At the moment of filing this post, news is already in, that Egyptian Air force jets are already roaring over the skies of Cairo, and Alexandria, and it’s the dawn of sixth tumultuous day in Middle East, of what is perceived as an “Arab Revolt,” the second time in history, where a domino effect is taking place, in a series, of bloody revolt, after the fall of Eastern European puppet communist states during ’89-90. Thousands of words in newsprints have already been used, the hackneyed journalistic terms overused and again, and overdose of punditry being the order of the day.

So is it that bad? Are we really living up to an Arab revolt, one of those defining moments in history, which can shape the future of generations to come? Well, hate to shatter the egos of the Pundits, but not quite frankly…

Firstly, Arab states are not uniform…or ideologically hegemonistic as Eastern Europe states of the Cold war time. Tunisia, Algeria, are mostly secular, with educated and democratically minded people, Egypt is superficially open and secular, though a lot of undercurrent of militant Islamism is ever present. Jordan is a monarchy. And Yemen is a Sheikhdom, and one of the poorest of Arabia. Lebanon is totally different from all of them, as it is not a state at all…rather a power sharing fragile system between Saudi backed Sunnis, Iran and Syria backed Shia Hezbollah, and the Christian Maronites covertly enjoying the backing of Israel, somehow going on prevent a mutually destructive civil war. It’s also the most explosive and volatile situation of them all.

Egypt was the first state in the Arab world, which went the practical way of making peace with Israel. Its also openly pro-western, alongside Yemen, without the freedom of speech and ideas ofcourse. But therein is the irony of the situation.

Middle Eastern social fabric is different from the European, American, Indian, or South-East Asian countries. The prospect of a total freedom and democracy there is still a distant dream, as to be quite honest the mindset of the people is, if I put it mildly, a bit too militantly religious. In some places it is also ferociously patriarchal, with women regarded as second class citizen, and mostly in the not so educated zones.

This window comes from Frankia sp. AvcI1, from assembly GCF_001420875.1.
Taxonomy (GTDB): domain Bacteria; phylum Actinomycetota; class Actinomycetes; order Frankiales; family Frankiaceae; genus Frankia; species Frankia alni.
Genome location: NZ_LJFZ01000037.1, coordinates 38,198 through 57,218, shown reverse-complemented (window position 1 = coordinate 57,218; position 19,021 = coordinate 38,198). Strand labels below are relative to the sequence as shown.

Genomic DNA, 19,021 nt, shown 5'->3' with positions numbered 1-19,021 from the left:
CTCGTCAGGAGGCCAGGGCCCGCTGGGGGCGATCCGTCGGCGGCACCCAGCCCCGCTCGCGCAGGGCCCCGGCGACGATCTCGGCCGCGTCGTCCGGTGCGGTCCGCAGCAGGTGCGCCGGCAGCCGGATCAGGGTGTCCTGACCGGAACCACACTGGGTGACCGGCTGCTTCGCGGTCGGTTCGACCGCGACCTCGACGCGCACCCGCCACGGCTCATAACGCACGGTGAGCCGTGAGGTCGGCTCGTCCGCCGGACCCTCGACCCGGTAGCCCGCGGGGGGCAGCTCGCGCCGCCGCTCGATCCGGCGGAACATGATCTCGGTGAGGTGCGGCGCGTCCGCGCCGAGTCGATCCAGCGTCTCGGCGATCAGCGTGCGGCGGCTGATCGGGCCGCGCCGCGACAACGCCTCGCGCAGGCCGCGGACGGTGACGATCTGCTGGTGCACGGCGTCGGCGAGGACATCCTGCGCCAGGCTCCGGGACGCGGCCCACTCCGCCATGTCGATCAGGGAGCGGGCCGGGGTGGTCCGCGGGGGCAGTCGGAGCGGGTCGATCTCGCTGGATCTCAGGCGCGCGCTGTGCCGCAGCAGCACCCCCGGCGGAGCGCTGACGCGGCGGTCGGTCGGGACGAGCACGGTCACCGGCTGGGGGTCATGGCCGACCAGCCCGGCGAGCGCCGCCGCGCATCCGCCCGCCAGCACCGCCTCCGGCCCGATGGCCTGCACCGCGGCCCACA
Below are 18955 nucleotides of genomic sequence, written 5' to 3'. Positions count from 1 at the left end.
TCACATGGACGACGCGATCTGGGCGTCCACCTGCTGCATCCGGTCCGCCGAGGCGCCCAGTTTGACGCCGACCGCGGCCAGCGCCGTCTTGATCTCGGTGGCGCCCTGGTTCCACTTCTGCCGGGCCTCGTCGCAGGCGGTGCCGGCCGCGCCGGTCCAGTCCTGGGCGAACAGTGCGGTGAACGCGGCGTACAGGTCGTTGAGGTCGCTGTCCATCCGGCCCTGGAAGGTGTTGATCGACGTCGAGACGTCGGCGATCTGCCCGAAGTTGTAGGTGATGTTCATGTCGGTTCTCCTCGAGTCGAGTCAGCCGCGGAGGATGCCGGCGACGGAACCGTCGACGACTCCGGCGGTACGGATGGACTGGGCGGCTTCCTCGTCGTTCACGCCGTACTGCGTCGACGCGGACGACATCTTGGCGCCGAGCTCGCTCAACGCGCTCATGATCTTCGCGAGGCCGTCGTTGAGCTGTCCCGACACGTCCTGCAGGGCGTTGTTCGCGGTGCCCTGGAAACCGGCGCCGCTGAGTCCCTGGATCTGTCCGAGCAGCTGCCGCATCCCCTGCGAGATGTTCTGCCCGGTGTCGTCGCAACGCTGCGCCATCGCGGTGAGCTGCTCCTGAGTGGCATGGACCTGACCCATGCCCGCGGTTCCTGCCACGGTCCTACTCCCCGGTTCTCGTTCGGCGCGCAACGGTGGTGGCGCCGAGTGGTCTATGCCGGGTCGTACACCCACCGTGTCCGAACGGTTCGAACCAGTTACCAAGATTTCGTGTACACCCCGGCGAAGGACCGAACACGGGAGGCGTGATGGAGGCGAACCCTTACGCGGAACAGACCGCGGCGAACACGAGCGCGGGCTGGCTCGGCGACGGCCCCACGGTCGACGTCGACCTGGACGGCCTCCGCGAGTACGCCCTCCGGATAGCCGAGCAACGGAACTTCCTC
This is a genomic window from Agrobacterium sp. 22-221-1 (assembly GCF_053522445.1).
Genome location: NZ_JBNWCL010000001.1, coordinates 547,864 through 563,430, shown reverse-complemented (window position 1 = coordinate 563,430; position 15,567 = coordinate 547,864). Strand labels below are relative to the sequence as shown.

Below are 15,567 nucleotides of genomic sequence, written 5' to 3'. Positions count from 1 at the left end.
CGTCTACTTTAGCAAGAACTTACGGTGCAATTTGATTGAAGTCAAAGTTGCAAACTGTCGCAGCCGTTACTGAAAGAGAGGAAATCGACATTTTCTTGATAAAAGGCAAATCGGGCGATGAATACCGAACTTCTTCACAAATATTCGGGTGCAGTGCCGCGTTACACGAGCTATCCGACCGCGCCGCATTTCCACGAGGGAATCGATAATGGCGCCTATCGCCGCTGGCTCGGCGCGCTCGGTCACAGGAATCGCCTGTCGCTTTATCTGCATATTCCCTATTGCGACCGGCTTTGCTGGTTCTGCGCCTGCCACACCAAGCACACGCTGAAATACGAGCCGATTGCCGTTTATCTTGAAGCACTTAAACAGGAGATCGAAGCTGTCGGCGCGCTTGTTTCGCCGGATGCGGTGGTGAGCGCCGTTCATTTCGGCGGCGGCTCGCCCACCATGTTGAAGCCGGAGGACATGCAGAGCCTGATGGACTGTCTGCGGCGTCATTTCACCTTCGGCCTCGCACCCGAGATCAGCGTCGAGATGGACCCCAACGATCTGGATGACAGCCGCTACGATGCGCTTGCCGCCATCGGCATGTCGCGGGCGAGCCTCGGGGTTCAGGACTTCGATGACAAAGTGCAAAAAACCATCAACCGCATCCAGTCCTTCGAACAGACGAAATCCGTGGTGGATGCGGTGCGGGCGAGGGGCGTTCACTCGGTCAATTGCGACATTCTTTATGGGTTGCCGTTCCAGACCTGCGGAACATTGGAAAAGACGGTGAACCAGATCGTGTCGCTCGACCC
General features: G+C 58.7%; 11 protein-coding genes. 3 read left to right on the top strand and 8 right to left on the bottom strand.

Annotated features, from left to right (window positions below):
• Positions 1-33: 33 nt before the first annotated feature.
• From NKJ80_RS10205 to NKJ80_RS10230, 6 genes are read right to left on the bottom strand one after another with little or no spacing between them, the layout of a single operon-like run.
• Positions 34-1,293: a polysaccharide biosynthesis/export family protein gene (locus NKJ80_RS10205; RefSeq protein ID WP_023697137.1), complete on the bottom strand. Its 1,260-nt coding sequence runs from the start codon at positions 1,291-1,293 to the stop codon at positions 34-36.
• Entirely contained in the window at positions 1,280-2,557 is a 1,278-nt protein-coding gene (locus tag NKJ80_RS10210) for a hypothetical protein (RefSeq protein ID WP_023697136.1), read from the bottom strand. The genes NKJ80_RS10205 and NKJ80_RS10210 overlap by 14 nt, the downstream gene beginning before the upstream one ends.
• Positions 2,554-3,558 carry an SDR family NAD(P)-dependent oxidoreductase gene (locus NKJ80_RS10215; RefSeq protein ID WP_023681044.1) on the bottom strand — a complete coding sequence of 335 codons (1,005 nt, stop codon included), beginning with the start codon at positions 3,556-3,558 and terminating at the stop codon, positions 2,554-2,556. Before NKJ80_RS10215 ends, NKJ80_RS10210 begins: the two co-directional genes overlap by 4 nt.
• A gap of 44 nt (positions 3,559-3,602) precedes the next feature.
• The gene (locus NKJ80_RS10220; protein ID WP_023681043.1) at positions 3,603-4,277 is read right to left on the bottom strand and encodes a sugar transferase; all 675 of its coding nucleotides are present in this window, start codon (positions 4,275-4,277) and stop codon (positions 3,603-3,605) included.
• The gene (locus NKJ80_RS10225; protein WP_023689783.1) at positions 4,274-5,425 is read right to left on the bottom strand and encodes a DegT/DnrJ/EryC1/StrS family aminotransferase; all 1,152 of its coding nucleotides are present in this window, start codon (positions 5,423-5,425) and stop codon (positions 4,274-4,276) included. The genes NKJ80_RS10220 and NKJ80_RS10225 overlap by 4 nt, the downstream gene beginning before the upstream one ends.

A couple of thousand people marching, doing wanton destruction and rioting in the streets won’t possibly change the situation overnight. Yes, Tunisia happened, but as I said, they are generally wealthier and better educated, and the situations are different, so are the demands by those in the street.

While in Tunisia the predominantly secular demonstrations were mostly in economic terms, and demands were for jobs, foods, and other necessities, in Egypt, and Yemen it is leaderless, and not much democratic in nature. The destruction of Museums, and the Pharaoh mummies, and the loot of jewelry, smells of Muslim Brotherhood hand, and is eerily similar to the cultual destruction of Bamyan by the Talibans. So the scope of this spontaneous demonstration being hijacked by people with different agendas is real, and democracy will be a far cry, as always. The fear of secular autocracy giving way to militant theocracy is far too real and imminent.

Also money, the most important factor. Unbelievable amount of money is at stake, if Arabia topples. And capitalism always wins over ideology, we saw that with the Red Shirts in Thailand not so long back.

So what is to be done? Well for a start, distribution of concentrated wealth. If people have money, and food, and jobs, they won’t frankly bother to run down the streets with Molotov Cocktails. Encourage secular representation in channels of Mass Media. And slowly and carefully prepare and present a second generation of democratic leaders. Just today morning was reading an excellent article in Washington Post,  about how President George W. Bush was right about Middle East.

Yes, much misunderstood and maligned the sardonic man from Texas with dreams of liberty's light actually understood what is rotting the stem of the Middle Eastern society from the core. It’s freedom, and the lack their of. Not the freedom to run across streets and arbitrarily beat up Burqa wearing women, but freedom of speech, expression, and the right to basic livelihood. And just sitting and hoping for “change” is not sufficient, as some Nobel peacer winning politicians think. One has to initiate it, strategise, plan, and implement. And as Mark Mardell of BBC rightly wrote in his blog, its not change, but change one can “live with.”

A change for the better, not for the worse.

Before ending, a BREAKING NEWS. Netherlands freezed diplomatic ties with Iran, over hanging of Dutch-Iranian woman. Yes, forget Arabia, its Persia one should look now. That’s the Nuclear bomb, about to explode. No pun intended.